Carotid arteries are the major blood vessel, one on each side of neck that supply the blood to the brain. These carotid arteries can be narrowed (stenosis) due to buildup of plaque inside their lumen, reducing the blood supply of brain and increasing the future likelihood of stroke. Plaque develops due to deposition of cholesterol, fat, and other substances, a condition called Atherosclerosis. The risk factors that can contribute in atherosclerosis or plaque development in carotid arteries include family history of atherosclerosis, age, hyperlipidemia (high levels of cholesterol), hypertension (high blood pressure), diabetes, smoking, obesity, and sedentary life style.
Carotid artery stenosis, in some cases, can be present without any symptoms. If narrowing of carotid arteries is serious enough to block the blood supply to the brain, it can show signs and symptoms of mini-stroke which is also called Transient Ischemic Attack (TIA). The signs and symptoms of TIA may include
- sudden loss or blurring of vision
- sudden weakness or numbness of one side of face or other part of body
- difficulty in speaking or slurred speech
- dizziness or difficulty in maintain balance
- severe headache
- difficulty swallowing
A TIA is a medical emergency and immediate treatment is needed because it may progress to a major stroke. In a recent study, it was shown that the risk of development of an ischemic stroke is 8% at one year after TIA. 
The treatment of carotid artery stenosis include lifestyle changes, medical management, Carotid endarterectomy (CEA), Carotid artery stenting (CAS) and carotid artery angioplasty. The choice of treatment option recommended by your physician depends on the percentage of narrowing of your carotid artery and the severity of your symptoms.
CAS and angioplasty is a minimally invasive procedure and performed endovascularly in an Angio Lab. In angioplasty and stenting, your endovascular surgeon will make a small incision in your groin and pass navigating catheter through femoral artery up to carotid artery. The surgeon will then introduce a balloon at the site of narrowing and inflate it. This technique will open up the narrowing and restore the blood flow. This can be combined with the placement of a metallic stent to keep the vessel open and to reinforce its walls. The balloon is then deflated and removed from the body, leaving the stent inside the carotid artery. (see figure): Over time, cells lining the carotid artery will go around the stent to hold it in place. Before the stent placement procedure, you will be pre-treated with aspirin and clopidogrel which will be continued for 6 months after the procedure. Beyond 6 months of dual antiplatelet therapy, you will on aspirin indefinitely.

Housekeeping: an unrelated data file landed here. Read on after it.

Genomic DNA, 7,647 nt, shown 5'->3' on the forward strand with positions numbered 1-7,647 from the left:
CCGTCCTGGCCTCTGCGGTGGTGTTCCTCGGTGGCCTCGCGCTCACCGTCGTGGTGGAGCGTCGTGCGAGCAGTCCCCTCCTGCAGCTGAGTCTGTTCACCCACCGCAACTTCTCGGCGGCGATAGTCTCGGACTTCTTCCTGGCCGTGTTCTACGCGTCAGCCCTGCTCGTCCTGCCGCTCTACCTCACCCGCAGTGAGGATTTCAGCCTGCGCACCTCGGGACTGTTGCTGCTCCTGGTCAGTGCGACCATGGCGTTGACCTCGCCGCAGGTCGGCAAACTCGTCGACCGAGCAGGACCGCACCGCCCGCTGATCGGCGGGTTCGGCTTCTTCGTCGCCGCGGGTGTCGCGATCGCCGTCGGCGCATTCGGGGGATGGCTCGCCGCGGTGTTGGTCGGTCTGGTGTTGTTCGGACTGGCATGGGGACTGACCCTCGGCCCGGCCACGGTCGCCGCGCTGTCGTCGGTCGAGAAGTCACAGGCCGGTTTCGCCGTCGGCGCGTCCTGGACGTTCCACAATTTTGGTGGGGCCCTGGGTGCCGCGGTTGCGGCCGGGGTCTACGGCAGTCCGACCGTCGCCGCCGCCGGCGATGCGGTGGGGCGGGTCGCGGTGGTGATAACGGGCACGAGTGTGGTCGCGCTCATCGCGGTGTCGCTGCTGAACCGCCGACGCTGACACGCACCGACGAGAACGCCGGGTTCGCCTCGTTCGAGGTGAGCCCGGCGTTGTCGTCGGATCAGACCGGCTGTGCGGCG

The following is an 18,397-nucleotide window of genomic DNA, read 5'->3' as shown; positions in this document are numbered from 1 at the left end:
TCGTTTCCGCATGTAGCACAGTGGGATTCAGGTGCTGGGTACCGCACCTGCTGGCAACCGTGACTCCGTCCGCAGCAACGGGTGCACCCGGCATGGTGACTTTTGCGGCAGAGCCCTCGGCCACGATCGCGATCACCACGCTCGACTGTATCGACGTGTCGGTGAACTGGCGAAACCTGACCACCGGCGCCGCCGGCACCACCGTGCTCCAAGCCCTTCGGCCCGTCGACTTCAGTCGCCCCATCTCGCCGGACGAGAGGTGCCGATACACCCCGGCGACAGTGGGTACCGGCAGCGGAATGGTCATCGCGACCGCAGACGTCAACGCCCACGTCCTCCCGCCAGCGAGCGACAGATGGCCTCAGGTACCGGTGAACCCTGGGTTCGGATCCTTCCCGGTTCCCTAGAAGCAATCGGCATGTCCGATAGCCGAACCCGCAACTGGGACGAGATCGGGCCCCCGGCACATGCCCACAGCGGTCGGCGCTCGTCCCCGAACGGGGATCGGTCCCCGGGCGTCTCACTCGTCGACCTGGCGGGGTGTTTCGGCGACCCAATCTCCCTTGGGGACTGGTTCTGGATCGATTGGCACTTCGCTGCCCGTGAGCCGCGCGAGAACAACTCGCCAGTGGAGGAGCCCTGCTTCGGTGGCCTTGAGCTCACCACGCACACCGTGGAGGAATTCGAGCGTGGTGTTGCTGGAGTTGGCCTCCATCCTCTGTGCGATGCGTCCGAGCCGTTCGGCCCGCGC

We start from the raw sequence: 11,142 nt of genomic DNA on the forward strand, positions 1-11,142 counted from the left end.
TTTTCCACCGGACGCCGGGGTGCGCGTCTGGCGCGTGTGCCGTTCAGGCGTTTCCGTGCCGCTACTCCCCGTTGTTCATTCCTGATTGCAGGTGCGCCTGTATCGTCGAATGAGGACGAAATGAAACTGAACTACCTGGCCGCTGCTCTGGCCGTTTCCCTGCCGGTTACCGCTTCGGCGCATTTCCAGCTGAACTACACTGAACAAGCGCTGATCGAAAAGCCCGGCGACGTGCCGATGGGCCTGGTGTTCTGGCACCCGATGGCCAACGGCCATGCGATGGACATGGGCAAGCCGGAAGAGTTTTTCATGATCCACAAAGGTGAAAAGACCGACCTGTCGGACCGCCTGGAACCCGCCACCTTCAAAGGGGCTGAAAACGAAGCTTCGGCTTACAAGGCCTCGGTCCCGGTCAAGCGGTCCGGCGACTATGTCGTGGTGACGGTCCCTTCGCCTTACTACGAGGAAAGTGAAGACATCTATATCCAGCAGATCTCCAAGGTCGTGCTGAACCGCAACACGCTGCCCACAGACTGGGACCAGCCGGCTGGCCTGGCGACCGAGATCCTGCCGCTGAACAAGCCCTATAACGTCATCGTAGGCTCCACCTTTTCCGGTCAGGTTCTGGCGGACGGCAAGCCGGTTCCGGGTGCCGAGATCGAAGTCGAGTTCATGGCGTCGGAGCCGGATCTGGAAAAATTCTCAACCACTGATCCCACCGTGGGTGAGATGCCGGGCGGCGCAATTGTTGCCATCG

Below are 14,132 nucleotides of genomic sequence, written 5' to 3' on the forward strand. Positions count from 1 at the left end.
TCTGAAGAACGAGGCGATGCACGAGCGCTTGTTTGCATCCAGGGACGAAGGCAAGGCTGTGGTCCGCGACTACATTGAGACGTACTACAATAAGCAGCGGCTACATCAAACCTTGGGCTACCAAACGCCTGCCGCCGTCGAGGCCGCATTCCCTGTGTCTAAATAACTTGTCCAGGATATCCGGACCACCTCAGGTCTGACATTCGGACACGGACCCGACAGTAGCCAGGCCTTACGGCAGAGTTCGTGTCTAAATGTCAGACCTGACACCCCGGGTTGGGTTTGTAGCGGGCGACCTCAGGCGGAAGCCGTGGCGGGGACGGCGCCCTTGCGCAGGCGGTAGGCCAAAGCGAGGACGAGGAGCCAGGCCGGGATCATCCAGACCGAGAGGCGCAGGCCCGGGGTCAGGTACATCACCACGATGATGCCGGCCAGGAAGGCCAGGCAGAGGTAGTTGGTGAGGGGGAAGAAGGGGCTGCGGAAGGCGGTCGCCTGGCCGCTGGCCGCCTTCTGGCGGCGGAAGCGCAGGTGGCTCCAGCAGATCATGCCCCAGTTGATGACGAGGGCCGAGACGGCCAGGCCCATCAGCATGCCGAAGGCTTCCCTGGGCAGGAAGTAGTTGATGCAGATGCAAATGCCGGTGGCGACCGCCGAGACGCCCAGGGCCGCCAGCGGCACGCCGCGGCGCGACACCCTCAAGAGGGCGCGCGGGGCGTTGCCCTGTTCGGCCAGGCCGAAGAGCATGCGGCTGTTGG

Please see neurosurgical procedures for information on carotid endarterectomy.
Figure : Carotid artery stenosis treatment by Stenting (Image courtesy of Stryker Neurovascular)
Figure : Carotid artery stenosis treatment progression by stenting and angioplasty (Image courtesy of Stryker Neurovascular)
Figure : Carotid artery stenting (CAS) (A) before placement of stent (B) after placement of stent
- Uehara T, Minematsu K, Ohara T, Kimura K, Okada Y, Hasegawa Y, Tanahashi N, Suzuki A, Takagi S, Nakagawara J, Arii K, Nagahiro S, Ogasawara K, Uchiyama S, Matsumoto M, Iihara K, Toyoda K; PROMISE-TIA study Investigators.. Incidence, predictors, and etiology of subsequent ischemic stroke within one year after transient ischemic attack. Int J Stroke. 2017 Jan;12(1):84-89.